Today, Turkish Ambassador Nejat Akcal visited the village and urged authorities to prevent further attacks on ethnic Turks.
The rioting and looting in Maevka sparked speculation in Russian media that it was primarily directed at Russians and Russian-speakers.
Headlines in the Russian dailies "Komsomolskaya pravda" and "Moskovsky komsomolets" today read, "Russians Being Expelled From Kyrgyzstan, Following Bakiev" and "Is Kyrgyzstan Being Cleansed Of Non-Kyrgyz?"
Kyrgyz officials, however, have downplayed the possibility of ethnic tensions, blaming the looting on groups of "provocateurs" trying to destabilize the situation in the country.
The interim government pledged, however, to do everything it could to "preserve interethnic tolerance."
The violence prompted Russian President Dmitry Medvedev today to order the Russian military to protect ethnic Russians in the country.
A Kremlin spokesman said Medvedev "gave an order to Defense Minister Anatoly Serdyukov to take measures to ensure the security of Russian citizens in Kyrgyzstan."
The spokesman said the measures would include increased security for Russian interests in the country. Russia has a small military base in northern Kyrgyzstan of around 500 servicemen.
At a press conference today, Medvedev said Kyrgyzstan faced anarchy and warned of regional consequences. He said that "the government is currently nonexistent -- it's not there," and warned that continued anarchy could have serious consequences for not just Kyrgyzstan but "its neighbors."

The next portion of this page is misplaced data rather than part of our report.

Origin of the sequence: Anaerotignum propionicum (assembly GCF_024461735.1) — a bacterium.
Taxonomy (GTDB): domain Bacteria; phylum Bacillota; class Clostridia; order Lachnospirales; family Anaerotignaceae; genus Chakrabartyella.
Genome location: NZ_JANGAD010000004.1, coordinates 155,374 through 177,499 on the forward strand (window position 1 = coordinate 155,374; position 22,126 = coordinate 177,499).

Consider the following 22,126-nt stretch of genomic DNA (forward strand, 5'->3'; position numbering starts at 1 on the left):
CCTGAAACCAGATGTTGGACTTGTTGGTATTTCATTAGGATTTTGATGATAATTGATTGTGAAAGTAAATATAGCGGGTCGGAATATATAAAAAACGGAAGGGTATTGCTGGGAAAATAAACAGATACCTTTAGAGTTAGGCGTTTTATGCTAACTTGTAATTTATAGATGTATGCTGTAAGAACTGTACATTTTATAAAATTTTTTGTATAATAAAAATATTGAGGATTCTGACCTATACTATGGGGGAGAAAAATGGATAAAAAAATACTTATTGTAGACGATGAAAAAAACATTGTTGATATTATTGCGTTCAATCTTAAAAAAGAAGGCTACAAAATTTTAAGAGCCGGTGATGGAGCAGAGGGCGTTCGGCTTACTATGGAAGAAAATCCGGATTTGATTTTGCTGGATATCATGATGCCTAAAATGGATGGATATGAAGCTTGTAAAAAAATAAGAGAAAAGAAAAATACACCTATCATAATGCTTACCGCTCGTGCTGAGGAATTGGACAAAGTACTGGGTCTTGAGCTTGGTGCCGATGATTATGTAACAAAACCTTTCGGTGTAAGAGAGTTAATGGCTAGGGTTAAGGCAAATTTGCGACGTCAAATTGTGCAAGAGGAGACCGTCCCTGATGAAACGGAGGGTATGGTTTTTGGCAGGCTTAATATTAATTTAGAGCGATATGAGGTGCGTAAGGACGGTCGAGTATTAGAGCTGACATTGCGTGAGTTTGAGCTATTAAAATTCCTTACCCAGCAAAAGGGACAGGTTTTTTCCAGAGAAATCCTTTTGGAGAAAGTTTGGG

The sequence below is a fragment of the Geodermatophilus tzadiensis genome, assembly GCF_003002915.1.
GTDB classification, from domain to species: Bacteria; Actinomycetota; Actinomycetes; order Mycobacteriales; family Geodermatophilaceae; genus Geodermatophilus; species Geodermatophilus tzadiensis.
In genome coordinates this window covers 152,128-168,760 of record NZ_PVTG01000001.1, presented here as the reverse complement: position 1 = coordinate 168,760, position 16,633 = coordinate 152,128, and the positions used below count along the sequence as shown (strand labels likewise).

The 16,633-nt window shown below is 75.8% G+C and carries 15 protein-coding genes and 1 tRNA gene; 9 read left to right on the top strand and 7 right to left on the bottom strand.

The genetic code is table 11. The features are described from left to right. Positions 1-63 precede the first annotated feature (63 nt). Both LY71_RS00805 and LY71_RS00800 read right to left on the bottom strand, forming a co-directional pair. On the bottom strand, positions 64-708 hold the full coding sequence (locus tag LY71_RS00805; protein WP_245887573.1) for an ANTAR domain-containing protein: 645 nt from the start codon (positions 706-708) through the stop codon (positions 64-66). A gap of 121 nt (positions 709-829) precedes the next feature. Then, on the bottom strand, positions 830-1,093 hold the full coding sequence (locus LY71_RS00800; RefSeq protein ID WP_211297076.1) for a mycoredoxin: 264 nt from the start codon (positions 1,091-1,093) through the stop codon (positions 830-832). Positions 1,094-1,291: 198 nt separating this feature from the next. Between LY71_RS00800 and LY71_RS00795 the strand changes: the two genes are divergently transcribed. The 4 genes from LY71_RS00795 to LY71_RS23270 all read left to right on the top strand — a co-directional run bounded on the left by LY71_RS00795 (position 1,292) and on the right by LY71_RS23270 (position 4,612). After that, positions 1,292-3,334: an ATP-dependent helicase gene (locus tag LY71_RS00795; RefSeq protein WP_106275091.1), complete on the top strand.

He said Moscow's continued aid to the country could only be insured if order is restored.
"Russia has provided Kyrgyzstan with humanitarian aid, but I emphasize again that full economic cooperation will only be possible after the establishment of government bodies," Medvedev said.
In another development, the current chair of the Organization for Security and Cooperation (OSCE), Kazakh Foreign Minister Kanat Saudabayev, paid a one-day visit to Kyrgyzstan today.
He reiterated the "OSCE's readiness to further support efforts to restore public order and the rule of law in the country."
based on RFE/RL Kyrgyz Service and agency reports
Copyright (c) 2010. RFE/RL, Inc. Reprinted with the permission of Radio Free Europe/Radio Liberty, 1201 Connecticut Ave., N.W. Washington DC 20036.